Every memorial or symbol of the white nation’s triumph becomes the occasion that sparks the fire of dangerous memory. Statesman Frederick Douglass, a former slave, gave a speech commemorating American’s day of freedom and independence on the Fourth of July, 1852.
What to the American slave is your Fourth of July? I answer, a day that reveals to him more than all other days of the year, the gross injustice and cruelty to which he is the constant victim. To him your celebrations is a sham; your boasted liberty an unholy license; your national greatness, swelling vanity; your sounds of rejoicing are empty and heartless; your denunciation of tyrants, brass fronted impudence; your shouts of liberty and equality, hollow mockery; your prayers and hymns, your sermons and thanksgivings, with all your religious parade and solemnity, are to him mere bombast, fraud, deception, impiety, and hypocrisy—a thin veil to cover up crimes which would disgrace a nation of savages. There is not a nation of the earth guilty of practices more shocking and bloddy than are the people of these United States at this very hour.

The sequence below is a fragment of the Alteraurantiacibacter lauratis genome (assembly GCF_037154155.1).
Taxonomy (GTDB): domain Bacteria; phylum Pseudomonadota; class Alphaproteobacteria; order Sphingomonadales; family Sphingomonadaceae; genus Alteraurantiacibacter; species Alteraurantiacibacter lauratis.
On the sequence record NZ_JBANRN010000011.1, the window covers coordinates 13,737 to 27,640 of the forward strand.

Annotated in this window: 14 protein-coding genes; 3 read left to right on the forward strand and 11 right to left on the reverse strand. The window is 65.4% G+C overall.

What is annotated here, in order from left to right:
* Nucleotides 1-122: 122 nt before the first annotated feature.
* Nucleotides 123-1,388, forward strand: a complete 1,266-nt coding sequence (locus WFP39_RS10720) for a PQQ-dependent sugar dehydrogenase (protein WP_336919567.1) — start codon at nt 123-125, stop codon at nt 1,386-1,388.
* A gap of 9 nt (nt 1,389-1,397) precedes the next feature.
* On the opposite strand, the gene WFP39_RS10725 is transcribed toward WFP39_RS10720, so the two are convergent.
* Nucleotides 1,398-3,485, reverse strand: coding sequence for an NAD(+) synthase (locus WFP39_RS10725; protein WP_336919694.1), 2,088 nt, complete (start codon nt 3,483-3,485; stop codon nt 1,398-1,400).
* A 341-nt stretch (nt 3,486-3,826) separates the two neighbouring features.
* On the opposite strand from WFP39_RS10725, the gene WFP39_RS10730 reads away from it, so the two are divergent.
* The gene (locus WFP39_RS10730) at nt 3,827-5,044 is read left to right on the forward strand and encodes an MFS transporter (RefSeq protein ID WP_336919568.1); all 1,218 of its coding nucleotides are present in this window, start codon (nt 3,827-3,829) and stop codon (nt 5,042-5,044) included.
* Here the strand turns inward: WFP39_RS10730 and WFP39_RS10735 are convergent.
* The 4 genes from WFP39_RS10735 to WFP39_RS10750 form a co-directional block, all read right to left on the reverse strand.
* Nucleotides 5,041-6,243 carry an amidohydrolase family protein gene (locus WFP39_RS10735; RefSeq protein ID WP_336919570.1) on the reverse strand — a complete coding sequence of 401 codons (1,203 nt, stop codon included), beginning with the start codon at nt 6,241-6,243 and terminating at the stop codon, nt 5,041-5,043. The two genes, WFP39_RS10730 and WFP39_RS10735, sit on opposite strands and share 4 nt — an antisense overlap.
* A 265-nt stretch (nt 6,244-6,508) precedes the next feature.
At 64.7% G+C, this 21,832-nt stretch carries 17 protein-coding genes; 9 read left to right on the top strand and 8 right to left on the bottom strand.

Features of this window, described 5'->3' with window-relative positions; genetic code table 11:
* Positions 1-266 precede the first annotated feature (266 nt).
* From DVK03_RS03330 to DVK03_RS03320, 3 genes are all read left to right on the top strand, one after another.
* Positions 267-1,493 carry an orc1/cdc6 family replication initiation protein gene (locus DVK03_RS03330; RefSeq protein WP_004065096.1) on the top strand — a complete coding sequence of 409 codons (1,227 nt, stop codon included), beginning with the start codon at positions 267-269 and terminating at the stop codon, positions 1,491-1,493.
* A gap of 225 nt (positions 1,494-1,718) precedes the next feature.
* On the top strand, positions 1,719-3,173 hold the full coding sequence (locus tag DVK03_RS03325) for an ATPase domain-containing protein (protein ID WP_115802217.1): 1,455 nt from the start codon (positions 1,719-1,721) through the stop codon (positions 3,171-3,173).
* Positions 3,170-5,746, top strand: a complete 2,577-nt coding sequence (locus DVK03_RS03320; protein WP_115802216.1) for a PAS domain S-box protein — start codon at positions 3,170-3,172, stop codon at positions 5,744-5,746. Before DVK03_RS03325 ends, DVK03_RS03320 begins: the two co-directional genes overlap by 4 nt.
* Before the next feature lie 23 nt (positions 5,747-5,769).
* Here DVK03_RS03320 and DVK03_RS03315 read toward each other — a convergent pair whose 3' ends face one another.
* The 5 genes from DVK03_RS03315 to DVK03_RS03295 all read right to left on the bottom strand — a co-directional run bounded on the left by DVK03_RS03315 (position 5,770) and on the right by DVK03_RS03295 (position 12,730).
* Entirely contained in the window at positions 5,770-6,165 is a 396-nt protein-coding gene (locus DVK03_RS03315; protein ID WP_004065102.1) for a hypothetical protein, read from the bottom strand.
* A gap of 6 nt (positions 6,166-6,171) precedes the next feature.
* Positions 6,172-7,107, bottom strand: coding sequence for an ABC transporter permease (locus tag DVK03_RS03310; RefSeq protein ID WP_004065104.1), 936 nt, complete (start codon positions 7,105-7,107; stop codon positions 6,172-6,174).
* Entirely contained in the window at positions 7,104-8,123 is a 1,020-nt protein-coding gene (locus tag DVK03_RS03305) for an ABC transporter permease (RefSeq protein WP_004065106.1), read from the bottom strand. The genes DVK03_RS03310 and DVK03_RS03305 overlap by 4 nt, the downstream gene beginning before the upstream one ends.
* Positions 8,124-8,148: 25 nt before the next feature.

Howard Zinn, A People’s History of the United States, 178